David’s Ancestry

Ruth 4:16 16 Then Naomi took the child in her arms and cared for him. 17 The women living there said, “Naomi has a son!” And they named him Obed. He was the father of Jesse, the father of David.

So last time we talked about David not falling to far from the tree; however, we only briefly dabbled in some of the impact of David’s lineage.  We’d like to dig a little deeper into the Ancestry of David.  We’ll look at how the lives lived by Boaz & Ruth played a significant role in who David would become. 

Finding Your Roots,” a PBS Documentary Series which started back in 2012 and is hosted by Dr. Henry Louis Gates Jr. sparked interest by many Americans who would look to search for information about their own history.  In 2019 MIT released a story which stated that more than 26 million people shared their DNA with to four leading commercial ancestry and health databases.  These people were willing to pass along their most confidential information through a shipping envelope to complete strangers.  Ancestry.com is the largest for-profit genealogy company in the world and back in 2018, the company claimed to provide access to approximately 10 billion historical records, to have 3 million paying subscribers, and to have sold 18 million DNA kits to customers.  These numbers are astronomical, and it is all because people want to know where they came from.  Who their ancestors are?  Who’s in their lineage?

There is a law of First Mention that many theologians and clergy use to comprehend certain aspects of the scripture.  The law of first mention says “that, to understand a particular word or doctrine, we must find the first place in Scripture that word or doctrine is revealed and study that passage.”  I believe this can also be used for David’s life in this instance.  The first time we see David’s discussed in the bible, he has not even been born yet.  The mention of David comes as the bible is showing David’s Ancestry; so, let’s see who they were.

Who Were They:  Boaz and Ruth are two of the central figures in the book of Ruth, and they were the background of David’s first mention; what do we know about them?  Boaz was the wealthy field owner from the clan of Elimelek and the distant relative of Ruth’s deceased husband.  His name Boaz means “strength is within him,” and inner strength is often more powerful than external strength.  We also see in the text that Boaz looked out for Ruth because he heard about how she had treated her mother-in-law Naomi.  He recognized the inner strength it took to lose your family and future; yet take great care of her hurting mother-in-law.  Ruth’s name actually means “Companion; friend and vision of beauty.”  That may explain why she was capable of focusing on Naomi’s loss rather than her own and befriended Naomi during a painful time in both of their lives.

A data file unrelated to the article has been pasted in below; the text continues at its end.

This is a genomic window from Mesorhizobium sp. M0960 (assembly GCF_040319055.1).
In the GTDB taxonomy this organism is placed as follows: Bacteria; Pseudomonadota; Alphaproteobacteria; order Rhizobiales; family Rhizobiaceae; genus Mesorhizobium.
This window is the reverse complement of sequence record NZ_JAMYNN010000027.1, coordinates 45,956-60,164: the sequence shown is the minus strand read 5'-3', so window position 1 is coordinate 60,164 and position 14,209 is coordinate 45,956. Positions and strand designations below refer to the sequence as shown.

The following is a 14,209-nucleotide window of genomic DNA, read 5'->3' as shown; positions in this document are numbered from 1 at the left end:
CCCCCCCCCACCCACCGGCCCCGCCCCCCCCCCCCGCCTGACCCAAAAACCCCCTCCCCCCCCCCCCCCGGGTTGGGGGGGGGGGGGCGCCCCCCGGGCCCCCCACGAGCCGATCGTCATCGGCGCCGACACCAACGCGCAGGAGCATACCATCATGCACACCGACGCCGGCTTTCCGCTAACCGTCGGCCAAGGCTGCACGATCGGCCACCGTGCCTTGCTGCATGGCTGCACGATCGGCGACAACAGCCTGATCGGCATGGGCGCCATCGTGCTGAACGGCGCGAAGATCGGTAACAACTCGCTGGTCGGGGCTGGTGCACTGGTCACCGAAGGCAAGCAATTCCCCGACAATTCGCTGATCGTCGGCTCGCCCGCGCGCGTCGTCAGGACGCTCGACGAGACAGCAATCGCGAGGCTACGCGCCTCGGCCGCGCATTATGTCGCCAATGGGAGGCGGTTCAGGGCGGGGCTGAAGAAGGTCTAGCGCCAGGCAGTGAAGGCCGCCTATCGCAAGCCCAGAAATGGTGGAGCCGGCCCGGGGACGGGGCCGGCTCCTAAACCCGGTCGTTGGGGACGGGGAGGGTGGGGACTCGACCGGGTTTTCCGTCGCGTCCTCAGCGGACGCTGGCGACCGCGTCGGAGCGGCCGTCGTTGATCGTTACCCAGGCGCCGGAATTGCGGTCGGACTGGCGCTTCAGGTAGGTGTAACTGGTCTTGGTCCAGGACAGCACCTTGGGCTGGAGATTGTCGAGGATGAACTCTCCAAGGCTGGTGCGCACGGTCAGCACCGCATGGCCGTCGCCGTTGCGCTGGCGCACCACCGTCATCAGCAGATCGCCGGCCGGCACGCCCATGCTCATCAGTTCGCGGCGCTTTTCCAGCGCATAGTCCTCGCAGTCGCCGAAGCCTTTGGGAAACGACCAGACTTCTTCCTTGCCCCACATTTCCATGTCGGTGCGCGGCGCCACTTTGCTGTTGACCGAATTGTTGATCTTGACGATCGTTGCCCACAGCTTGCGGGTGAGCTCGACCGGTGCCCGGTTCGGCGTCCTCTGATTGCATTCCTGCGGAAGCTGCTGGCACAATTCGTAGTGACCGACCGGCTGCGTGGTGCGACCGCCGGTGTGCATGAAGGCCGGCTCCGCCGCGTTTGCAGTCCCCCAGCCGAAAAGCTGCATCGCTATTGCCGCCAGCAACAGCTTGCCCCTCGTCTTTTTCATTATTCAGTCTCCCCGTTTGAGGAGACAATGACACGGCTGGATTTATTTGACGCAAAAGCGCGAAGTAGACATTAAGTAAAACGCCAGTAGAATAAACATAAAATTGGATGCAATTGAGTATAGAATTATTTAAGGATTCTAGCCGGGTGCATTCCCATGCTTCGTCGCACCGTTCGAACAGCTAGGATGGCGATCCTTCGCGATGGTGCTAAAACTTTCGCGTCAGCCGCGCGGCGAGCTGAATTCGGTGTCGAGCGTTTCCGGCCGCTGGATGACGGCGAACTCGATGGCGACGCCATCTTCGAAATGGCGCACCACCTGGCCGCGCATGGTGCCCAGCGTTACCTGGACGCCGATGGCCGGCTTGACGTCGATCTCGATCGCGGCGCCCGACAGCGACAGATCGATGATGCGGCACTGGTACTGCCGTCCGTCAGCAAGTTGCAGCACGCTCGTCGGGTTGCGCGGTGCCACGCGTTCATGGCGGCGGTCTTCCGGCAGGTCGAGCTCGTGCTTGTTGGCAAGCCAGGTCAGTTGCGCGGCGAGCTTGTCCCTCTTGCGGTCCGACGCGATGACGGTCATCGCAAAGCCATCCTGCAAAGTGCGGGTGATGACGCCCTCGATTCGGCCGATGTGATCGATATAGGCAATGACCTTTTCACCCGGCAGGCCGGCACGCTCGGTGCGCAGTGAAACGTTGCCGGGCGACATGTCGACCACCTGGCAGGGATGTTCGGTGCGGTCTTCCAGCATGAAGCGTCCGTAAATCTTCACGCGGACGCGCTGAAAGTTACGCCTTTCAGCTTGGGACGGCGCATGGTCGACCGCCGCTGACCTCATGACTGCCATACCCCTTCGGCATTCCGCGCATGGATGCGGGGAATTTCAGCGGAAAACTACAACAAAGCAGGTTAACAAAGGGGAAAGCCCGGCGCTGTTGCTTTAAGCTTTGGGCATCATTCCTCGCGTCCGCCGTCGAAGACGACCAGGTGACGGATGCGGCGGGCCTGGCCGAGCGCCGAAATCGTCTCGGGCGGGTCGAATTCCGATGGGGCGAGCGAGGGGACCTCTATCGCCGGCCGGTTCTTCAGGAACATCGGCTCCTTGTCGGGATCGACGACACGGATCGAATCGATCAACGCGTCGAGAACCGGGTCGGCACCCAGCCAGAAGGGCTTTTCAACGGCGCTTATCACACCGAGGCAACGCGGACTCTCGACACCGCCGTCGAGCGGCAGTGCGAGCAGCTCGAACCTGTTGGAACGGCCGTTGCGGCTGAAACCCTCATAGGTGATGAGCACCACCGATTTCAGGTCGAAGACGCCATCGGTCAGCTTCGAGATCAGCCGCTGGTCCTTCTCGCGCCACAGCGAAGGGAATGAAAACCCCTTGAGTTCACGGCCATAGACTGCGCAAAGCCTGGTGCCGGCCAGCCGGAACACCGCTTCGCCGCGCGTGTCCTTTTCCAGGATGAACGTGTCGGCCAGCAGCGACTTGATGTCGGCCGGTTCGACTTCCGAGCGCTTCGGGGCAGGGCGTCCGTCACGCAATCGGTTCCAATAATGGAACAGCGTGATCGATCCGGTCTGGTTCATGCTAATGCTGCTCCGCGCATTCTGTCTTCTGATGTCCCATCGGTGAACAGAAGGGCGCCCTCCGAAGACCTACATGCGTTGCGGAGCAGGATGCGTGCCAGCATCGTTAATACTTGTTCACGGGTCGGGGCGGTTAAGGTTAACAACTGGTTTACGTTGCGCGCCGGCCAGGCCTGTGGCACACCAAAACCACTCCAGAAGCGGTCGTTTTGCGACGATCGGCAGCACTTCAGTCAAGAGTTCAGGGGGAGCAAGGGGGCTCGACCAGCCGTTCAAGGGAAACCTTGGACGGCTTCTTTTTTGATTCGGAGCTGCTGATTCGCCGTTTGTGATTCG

It is also fascinating to see how David demonstrated both of these characteristics (Strength and Friendship) in very impactful ways; like the inner strength (in the form of courage) to battle a bear and lion to protect the sheep that he shepherds as well as challenging the Philistine Giant Goliath.  He would also befriend Jonathan, the Son of Saul the King of Israel; a relationship that would benefit David’s escape from assassination and give an example to a level of friendship that is very difficult to find by many people even today.      

What Did They Symbolize: Ruth was known for her relationship with her mother-in-law Naomi and being redeemed by and married to Boaz.  However, one of the more interesting stories we find is now Ruth’s other mother-in-law is Rahab.  Rahab (also a Gentile) was the prostitute who was known for helping the Israelite spies prepare their army to take the City of Jericho.  Her assistance to Israel, saved her life and allowed her to follow the God of Israel and marry Salmon a Jew.  This would also explains why Boaz was not turned away by Ruth but drawn too, this Gentile woman who was a widow (a woman who has no means of financial support, and is therefore in need of special legal protection) and decided to serve God after being exposed to Him by Naomi, rather than going back to her native home after the death of her husband (Ruth 2:11 And Boaz answered and said to her, “It has been fully reported to me, all that you have done for your mother-in-law since the death of your husband, and how you have left your father and your mother and the land of your birth, and have come to a people whom you did not know before. 12 The Lord repay your work, and a full reward be given you by the Lord God of Israel, under whose wings you have come for refuge.”). 

Boaz had a heart towards Ruth because she reminded him of his mother and honestly, he probably had a heart for many who needed redemption.  Boaz would become the Kinsman Redeemer, which “in the rabbinical tradition, is a person who, as the nearest relative of another, is charged with the duty of restoring the rights of another and avenging his wrongs.”  This would be the very actions that decades later Jesus (who is also in this lineage) took to redeem humanity, His sacrifice on the Cross was “restoring the rights” for us all and “avenging our wrongs.” 

The Gospel of Jesus Christ can be told in the story of David’s Ancestry; the wealthy and esteemed Boaz loved Ruth, the gentile widow and he paid a great price so that she could be redeemed and have her life restored.  John 3:16 For God so loved the world that He gave His only begotten Son, that whoever believes in Him should not perish but have everlasting life

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